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I'm writing some code to recover the rotation, scaling and translation of a test image relative to a template using phase correlation, a la Reddy & Chatterji 1996. I take the FFT of my original test image in order to find the scale factor and angle of rotation, but I then need the FFT of the rotated and scaled test image in order to get the translation.

Now I could apply rotation and scaling in the spatial domain then take the FFT, but that seems a bit inefficient - is it possible to obtain the Fourier coefficients of the rotated/scaled image directly in the frequency domain?

Edit 1: OK, I had a play around following user1816548's suggestion. I can get vaguely sensible-looking rotations for angles that are multiples of 90o, albeit with odd changes in the polarity of the image. Angles that aren't multiples of 90o give me pretty zany results.

Edit 2: I've applied zero padding to the image, and I'm wrapping the edges of the FFT when I rotate it. I'm quite certain that I'm rotating about the DC component of the FFT, but I still get weird results for angles that aren't multiples of 90o.

Example output:

10o rotation angle

Executable Numpy/Scipy code:

import numpy as np
from scipy.misc import lena
from scipy.ndimage.interpolation import rotate,zoom
from scipy.fftpack import fft2,ifft2,fftshift,ifftshift
from matplotlib.pyplot import subplots,cm

def testFourierRotation(angle):

    M = lena()
    newshape = [2*dim for dim in M.shape]
    M = procrustes(M,newshape)

    # rotate, then take the FFT
    rM = rotate(M,angle,reshape=False)
    FrM = fftshift(fft2(rM))

    # take the FFT, then rotate
    FM = fftshift(fft2(M))
    rFM = rotatecomplex(FM,angle,reshape=False)
    IrFM = ifft2(ifftshift(rFM))

    fig,[[ax1,ax2,ax3],[ax4,ax5,ax6]] = subplots(2,3)

    ax2.set_title('Rotated in spatial domain')
    ax3.set_title('Rotated in Fourier domain')
    ax5.set_title('FFT of spatially rotated image')
    ax6.set_title('Rotated FFT')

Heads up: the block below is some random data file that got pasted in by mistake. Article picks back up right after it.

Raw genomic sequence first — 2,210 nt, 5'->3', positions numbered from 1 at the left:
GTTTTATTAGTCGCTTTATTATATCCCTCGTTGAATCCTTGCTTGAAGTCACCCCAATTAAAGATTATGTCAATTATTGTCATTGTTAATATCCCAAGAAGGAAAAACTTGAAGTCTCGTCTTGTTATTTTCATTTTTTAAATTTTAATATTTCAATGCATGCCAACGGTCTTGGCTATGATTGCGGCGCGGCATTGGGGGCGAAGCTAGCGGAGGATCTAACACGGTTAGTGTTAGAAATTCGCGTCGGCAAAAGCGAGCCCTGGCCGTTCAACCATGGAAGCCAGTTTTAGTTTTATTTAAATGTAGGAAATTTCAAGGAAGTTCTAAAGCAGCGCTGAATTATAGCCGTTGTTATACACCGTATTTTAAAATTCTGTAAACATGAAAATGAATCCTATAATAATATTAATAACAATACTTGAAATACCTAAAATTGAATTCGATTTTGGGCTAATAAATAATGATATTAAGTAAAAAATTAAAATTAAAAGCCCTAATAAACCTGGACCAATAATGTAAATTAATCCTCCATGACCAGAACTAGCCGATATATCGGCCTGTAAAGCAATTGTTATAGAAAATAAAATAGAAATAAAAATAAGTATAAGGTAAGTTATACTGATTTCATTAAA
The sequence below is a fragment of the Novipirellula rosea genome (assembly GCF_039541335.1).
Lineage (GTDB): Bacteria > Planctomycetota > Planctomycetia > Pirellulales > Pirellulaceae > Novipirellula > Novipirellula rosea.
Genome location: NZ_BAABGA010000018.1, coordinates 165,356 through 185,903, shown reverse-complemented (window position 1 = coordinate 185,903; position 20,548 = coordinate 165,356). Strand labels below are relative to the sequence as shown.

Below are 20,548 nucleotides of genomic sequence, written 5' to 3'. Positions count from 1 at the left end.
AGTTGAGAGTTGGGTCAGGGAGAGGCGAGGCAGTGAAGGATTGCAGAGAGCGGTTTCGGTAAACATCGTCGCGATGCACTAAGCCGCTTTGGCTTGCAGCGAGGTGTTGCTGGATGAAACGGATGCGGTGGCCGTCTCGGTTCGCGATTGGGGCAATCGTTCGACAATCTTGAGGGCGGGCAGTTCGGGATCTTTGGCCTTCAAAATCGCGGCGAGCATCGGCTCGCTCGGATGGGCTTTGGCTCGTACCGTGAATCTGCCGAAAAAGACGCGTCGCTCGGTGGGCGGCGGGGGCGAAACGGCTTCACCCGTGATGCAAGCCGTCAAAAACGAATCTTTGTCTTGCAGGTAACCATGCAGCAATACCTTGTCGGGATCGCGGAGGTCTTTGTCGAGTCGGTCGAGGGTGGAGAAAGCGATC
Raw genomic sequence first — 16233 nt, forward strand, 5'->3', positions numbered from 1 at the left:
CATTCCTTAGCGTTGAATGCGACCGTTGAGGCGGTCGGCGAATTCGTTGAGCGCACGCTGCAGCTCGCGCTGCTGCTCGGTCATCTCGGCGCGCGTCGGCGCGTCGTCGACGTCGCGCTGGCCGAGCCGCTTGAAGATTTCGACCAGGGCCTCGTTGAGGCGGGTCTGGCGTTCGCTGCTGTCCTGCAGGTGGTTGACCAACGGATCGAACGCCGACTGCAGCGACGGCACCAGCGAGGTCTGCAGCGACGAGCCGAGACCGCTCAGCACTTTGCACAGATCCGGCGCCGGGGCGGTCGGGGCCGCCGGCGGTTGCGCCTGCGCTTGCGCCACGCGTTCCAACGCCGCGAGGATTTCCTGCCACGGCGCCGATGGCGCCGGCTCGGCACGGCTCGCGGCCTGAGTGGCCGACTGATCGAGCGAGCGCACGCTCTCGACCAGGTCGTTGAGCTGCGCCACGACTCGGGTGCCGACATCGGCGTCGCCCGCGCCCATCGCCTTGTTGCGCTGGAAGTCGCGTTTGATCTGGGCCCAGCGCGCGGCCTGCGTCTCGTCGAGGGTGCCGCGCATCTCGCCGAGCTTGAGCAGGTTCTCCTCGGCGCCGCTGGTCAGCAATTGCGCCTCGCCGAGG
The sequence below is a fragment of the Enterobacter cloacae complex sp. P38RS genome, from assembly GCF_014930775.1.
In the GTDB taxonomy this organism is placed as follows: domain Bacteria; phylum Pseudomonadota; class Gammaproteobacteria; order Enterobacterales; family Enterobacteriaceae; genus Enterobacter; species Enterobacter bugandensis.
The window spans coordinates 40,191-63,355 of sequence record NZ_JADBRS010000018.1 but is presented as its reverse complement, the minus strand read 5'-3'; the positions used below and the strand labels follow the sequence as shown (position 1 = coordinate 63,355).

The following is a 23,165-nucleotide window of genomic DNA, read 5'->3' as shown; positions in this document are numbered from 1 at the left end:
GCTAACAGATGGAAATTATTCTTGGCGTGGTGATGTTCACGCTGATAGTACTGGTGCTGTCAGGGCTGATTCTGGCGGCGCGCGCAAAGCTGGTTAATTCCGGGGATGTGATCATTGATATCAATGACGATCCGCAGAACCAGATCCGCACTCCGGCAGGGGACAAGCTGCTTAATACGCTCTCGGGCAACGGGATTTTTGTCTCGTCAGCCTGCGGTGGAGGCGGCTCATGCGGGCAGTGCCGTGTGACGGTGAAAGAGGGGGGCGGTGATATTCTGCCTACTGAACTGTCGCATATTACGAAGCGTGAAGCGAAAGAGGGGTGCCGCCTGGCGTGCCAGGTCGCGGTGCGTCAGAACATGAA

def rotatecomplex(a,angle,reshape=True):
    r = rotate(a.real,angle,reshape=reshape,mode='wrap')
    i = rotate(a.imag,angle,reshape=reshape,mode='wrap')
    return r+1j*i

def procrustes(a,target,padval=0):
    b = np.ones(target,a.dtype)*padval
    aind = [slice(None,None)]*a.ndim
    bind = [slice(None,None)]*a.ndim
    for dd in xrange(a.ndim):
        if a.shape[dd] > target[dd]:
            diff = (a.shape[dd]-target[dd])/2.
            aind[dd] = slice(np.floor(diff),a.shape[dd]-np.ceil(diff))
        elif a.shape[dd] < target[dd]:
            diff = (target[dd]-a.shape[dd])/2.
            bind[dd] = slice(np.floor(diff),target[dd]-np.ceil(diff))
    b[bind] = a[aind]
    return b
share|improve this question
I'm actually interested in this as well. If you look a the FFT of the spatially rotated image you see spikes going from where 400 is on the horizontal axis towards the perpendicular centre line. But those lines are not in the rotated FFT. Also you're only plotting the amplitude, how about the phase diagrams? Could you post those as well please? –  Emily L. Jun 12 '14 at 14:55

3 Answers 3

Well, the rotated and scaled image results in a rotated and scaled (with inverse scale) fourier transform.

Also note that rotation and scaling are both linear in the number of pixels, whereas FFT is O(w*logw*h*logh) so it's actually not that expensive in the end.

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Hi, thanks for your reply. I probably will end up just doing the transformation in the spatial domain, but I'd like to get my head around how it would work in the Fourier domain anyway - see my edit. –  ali_m Dec 8 '12 at 1:34